The relationship with North Korea dominated the first major speech by South Korea’s president-elect Park Geun-hye.
The conservative won Wednesday’s election and will become South Korea’s first female leader when she takes office in February.
She will also follow in her father’s footsteps, whose grave she visited before turning her attention to Pyongyang.
Speaking about worries of a regional conflict because of North Korea’s missile launch, Park called the launch a symbol of how serious security issues have become for Seoul.
Park also said aid to the North and talks between the two countries would only resume if Pyongyang abandoned its nuclear programme.
Relations remain strained between Seoul and Tokyo, and with increased worries about Japanese nationalism since the election of Shinzo Abe as Japan’s next prime minister, it is speculated that Park may enhance ties with other countries.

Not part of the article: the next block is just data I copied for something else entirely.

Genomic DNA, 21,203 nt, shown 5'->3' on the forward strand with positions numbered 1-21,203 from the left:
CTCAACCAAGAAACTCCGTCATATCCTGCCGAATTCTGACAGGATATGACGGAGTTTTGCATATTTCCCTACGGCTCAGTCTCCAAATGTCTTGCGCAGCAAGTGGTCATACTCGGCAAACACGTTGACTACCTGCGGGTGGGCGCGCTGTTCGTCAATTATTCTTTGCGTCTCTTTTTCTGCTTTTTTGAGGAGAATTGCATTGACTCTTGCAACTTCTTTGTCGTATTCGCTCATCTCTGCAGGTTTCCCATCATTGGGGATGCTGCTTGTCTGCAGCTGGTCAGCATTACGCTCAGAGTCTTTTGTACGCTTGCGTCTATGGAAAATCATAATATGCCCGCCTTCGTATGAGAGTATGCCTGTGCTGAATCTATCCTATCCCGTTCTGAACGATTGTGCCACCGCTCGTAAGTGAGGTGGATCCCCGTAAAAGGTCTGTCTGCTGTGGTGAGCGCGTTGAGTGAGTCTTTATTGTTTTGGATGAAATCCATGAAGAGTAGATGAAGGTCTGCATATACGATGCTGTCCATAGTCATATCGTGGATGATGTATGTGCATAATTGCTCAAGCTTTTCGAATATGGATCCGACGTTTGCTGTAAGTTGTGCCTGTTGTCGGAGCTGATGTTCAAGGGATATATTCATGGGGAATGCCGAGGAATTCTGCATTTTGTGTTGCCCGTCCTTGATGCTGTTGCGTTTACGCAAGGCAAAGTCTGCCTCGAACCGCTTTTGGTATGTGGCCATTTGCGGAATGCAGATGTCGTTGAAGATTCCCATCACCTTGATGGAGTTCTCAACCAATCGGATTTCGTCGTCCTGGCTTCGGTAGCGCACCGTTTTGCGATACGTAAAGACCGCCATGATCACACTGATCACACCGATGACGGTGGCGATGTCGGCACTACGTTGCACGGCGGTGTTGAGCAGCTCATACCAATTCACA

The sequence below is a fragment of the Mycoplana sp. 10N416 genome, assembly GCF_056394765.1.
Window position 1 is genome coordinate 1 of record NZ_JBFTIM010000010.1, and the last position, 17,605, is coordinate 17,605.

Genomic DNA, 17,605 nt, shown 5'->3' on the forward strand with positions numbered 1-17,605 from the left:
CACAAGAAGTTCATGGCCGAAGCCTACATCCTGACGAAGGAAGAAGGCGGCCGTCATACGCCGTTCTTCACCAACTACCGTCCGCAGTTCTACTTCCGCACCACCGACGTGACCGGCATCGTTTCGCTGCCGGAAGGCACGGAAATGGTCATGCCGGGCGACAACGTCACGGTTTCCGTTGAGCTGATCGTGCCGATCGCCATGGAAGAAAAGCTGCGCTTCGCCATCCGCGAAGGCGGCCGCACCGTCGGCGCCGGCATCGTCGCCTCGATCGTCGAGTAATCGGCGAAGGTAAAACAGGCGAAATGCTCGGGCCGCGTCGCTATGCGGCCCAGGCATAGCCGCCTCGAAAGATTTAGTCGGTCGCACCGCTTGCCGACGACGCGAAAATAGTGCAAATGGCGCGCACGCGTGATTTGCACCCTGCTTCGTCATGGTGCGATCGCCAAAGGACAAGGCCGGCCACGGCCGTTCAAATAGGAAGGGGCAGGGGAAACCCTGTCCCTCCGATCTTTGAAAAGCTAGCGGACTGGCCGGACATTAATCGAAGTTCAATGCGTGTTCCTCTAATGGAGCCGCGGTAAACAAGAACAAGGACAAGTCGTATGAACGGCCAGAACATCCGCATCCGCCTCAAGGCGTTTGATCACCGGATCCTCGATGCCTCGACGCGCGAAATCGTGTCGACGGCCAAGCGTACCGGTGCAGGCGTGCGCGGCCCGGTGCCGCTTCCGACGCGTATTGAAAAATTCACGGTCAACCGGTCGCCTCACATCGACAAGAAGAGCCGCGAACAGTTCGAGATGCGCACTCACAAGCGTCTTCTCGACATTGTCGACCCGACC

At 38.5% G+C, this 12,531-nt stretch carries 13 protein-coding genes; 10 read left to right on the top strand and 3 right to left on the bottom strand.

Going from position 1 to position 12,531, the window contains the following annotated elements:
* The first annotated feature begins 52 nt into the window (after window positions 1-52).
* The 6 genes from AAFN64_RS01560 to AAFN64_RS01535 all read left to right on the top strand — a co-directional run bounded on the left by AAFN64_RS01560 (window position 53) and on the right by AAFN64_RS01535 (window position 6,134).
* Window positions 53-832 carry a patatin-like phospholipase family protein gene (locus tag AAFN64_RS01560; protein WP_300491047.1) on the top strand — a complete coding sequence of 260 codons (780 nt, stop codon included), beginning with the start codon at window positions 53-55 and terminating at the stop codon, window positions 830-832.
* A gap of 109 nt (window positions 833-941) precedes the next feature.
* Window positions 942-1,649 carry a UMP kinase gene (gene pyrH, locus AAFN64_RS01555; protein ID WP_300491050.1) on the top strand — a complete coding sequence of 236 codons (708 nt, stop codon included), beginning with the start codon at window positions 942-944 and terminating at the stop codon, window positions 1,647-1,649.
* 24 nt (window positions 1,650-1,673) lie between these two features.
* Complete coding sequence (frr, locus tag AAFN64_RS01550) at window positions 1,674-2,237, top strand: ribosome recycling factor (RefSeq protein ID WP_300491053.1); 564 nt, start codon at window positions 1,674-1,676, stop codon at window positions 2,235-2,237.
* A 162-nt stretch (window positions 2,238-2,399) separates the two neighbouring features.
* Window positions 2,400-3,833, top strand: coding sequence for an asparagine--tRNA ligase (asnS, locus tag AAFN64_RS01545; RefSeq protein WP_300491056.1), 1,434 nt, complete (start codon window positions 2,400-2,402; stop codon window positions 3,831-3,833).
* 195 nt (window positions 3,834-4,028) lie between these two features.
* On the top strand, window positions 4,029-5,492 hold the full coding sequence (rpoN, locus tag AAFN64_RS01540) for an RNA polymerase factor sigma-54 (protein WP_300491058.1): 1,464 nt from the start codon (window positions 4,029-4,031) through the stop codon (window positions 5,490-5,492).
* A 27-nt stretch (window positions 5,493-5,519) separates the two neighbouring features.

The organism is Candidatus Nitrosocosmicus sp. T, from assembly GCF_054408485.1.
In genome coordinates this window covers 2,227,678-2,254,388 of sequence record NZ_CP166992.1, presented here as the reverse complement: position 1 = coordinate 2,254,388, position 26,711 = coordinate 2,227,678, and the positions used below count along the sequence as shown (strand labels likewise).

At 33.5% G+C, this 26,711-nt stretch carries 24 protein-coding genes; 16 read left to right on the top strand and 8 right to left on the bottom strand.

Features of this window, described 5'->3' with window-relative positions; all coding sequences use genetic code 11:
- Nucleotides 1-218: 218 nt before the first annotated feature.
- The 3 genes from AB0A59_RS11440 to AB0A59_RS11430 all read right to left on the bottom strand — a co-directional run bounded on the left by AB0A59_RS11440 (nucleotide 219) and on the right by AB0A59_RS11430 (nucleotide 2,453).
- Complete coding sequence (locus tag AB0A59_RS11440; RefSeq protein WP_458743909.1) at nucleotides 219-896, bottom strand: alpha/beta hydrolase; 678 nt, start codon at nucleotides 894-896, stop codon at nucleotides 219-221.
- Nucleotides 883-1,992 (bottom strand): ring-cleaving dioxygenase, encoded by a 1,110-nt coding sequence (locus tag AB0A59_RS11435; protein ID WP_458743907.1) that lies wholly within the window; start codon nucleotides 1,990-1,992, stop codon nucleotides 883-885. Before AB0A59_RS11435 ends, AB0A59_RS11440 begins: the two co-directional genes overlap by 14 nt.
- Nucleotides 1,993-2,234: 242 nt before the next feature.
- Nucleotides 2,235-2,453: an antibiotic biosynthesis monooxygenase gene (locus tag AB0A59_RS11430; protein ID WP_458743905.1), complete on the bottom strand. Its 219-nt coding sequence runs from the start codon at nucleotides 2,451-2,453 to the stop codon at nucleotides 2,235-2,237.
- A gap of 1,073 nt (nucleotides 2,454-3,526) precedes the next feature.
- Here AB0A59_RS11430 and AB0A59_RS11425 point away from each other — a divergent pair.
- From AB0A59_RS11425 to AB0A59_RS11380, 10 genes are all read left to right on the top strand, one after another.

“While (current) President Lee Myung-bak and his administration have overemphasised the alliance with the US, they have neglected China and North Korea,” said Political Science and Diplomacy professor at Sungkyunkwan University Chi Won-bin.
“I think president-elect Park Geun-hye will adopt more positive policies on diplomacy and security issues toward China and North Korea,” he added.
However, there may still be some way to go in winning over people who consider her late father a dictator.
Park’s pledge to share the country’s wealth more fairly could be a step in the right direction.